I like the looks of the Volt path light, but my designer (my wife) prefers the proportions of the larger top-9in &12in- of the Copper Moon light. Do you have plans for a larger top for your path light?

    Thanks, Joe
  5. Alan B

    Alan B Sponsor
    Posts: 420

    1. James MR16 and essentially any LED MR16 will fit into the Top Dog fixture. Except for the next few weeks when you order the top dog put "need longer body for LEDs" in the order notes. All current and future Top Dogs have a slightly longer body to accommodate the slightly longer LEDs however we still have some original (shorter body versions) in stock-- thus put the note in to be sure you rec'd the longer body version.

    2. The Volt Max Spread Area Light has a large 9" in diameter shade. (thick 1" d stem that is ~23"T, brass to brass connection form shade to stem (shade is not resting on the glass like some other manu's). Glass globe pressure fitted onto o-rings seals socket and lamp. Pregreased sockets, 25' lead wire (16 AWG, tinned copper lead wire), beryllium copper sockets, new 10" Hammer Stakes included. Same day ship, lifetime warranty.

    3. For a Gentle Splash with a 20w bi pin (halogen) it will illuminate a 15' x 10' oval. Accordingly I would space 10-20' depending on ambient light and how illuminated you need the area.
  6. JoeinJasper

    JoeinJasper LawnSite Member
    Posts: 173

    Thanks, Now all I have to do is to finish selling the job.
  7. JoeinJasper

    JoeinJasper LawnSite Member
    Posts: 173

    As an designer/installer, do you recomend using standard techniques (hubs, Ts, wire sizes, etc...),or do you install LEDs based on their characteristics (daisy chain, wider voltage range...)? Can you save enough money on installation to help offset the intial cost?

  8. Hi Joe, let me put my designer/installer cap on here...

    I have been working with LED lamped systems going on 4 years now. At first they were hybrid (a mix of LED, Halogen, Xenon) and now almost 100% LED. Initially I thought it best to build my power systems (transformers & wire grid) as if I were using all incandescent lamps. Full sized transformers and robust secondary circuits. My thinking was that if the technology was a catastrophe, I could always just switch out the LED and go back to halogen. Last year I started to 'downsize' my transformers and used very few over 300W capacity units, resulting in some fairly significant cost savings in each zone. I still build my circuits as I always have, using 12Ga cable mainly because of the relatively low cost of 12Ga vs smaller, less commonly purchased 16Ga direct burial cable. (Bottom line is I can buy 12Ga. in bulk cheaper than I can buy 16Ga., but am thinking that this might change as more of the market seeks out the smaller Ga. cable) As for wiring methods, I would advise you to continue to use the method that you are most comfortable with and is best suited for the installation. Using LEDs does give you a lot more leeway on your wiring techniques, as they are relatively low load and accept a very wide range of input voltages.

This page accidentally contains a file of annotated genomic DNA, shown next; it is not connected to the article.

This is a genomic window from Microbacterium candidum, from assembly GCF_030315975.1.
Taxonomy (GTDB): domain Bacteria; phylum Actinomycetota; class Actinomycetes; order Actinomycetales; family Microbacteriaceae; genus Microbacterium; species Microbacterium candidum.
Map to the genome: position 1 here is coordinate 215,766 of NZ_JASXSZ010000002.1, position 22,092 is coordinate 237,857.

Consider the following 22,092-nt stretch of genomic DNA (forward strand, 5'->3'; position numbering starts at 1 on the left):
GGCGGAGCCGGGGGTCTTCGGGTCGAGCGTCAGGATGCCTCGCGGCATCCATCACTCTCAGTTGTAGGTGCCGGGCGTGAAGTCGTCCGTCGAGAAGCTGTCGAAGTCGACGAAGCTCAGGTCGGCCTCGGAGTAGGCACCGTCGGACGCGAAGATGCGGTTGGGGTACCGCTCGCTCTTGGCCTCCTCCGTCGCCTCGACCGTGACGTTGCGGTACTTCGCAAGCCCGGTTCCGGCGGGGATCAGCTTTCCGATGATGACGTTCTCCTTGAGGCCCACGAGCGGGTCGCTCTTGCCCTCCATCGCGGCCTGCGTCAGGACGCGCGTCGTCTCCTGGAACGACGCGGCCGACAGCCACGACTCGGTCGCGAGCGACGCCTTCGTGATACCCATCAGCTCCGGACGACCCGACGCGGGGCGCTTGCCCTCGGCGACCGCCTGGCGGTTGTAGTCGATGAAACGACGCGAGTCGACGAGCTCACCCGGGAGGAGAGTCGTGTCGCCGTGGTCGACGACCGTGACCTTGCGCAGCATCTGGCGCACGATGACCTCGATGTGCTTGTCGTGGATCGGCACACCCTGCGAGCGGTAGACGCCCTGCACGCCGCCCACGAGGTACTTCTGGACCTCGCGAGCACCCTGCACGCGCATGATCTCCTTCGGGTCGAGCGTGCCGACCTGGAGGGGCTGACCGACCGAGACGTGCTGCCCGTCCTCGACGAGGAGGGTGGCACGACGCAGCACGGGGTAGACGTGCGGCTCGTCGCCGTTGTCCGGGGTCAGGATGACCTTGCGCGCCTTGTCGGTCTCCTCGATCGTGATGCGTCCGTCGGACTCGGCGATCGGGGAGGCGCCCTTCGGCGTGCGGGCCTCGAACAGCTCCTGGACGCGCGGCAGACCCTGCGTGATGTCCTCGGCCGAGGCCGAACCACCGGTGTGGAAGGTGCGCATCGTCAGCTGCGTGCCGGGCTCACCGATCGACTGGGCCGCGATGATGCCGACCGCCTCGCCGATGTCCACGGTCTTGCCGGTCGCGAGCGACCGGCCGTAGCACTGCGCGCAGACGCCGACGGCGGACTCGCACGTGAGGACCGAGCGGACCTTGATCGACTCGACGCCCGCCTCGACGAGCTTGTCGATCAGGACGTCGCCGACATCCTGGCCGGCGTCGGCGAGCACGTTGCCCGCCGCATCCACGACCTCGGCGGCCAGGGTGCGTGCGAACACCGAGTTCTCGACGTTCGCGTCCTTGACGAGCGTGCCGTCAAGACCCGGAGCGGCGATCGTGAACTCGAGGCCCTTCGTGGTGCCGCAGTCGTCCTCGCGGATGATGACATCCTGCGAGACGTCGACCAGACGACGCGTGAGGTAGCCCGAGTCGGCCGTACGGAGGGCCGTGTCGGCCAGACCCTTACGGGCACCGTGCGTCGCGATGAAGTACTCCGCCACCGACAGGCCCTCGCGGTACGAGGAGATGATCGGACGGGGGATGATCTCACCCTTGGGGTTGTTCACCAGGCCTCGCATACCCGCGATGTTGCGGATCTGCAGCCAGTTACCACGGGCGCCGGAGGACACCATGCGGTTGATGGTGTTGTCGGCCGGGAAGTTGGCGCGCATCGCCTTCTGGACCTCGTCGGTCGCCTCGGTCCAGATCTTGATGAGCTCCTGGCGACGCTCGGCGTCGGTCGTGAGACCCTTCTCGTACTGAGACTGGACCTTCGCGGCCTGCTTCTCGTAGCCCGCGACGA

Now, trying to determine if you can save enough money on the installation to help offset the higher initial cost of the LED lamps is pretty hard for me to do from here. A lot will depend on the materials you use, their cost, labor rates, acceptable margins, etc. However, I can assure you that a case can be made showing that the use of LED lamps will return the initial incremental cost to the client many times over.

    Later tonight, or tomorrow, let me switch hats back to the "LED Lamp Guy" and I will post a simple cost benefit analysis that illustrates how using LED lamps will put money back into your clients pockets, while at the same time increasing your company's revenues and profitability. It is a win, win, win situation.
  9. JoeinJasper

    JoeinJasper LawnSite Member
    Posts: 173

    Thanks James,

    I just got in from a night time consultation with the client. She currently has a system the is very weak. I think I can pull some exiting halogen fixtures that are poorly placed, and replace them with additional fixtures with LED lamps. I should be able to maintain the balance and adjust for voltage drop. By using this hybrid system, I will be able to upgrade her lights at a resonable cost to her and a reasonable profit for me.

    Thanks for the help,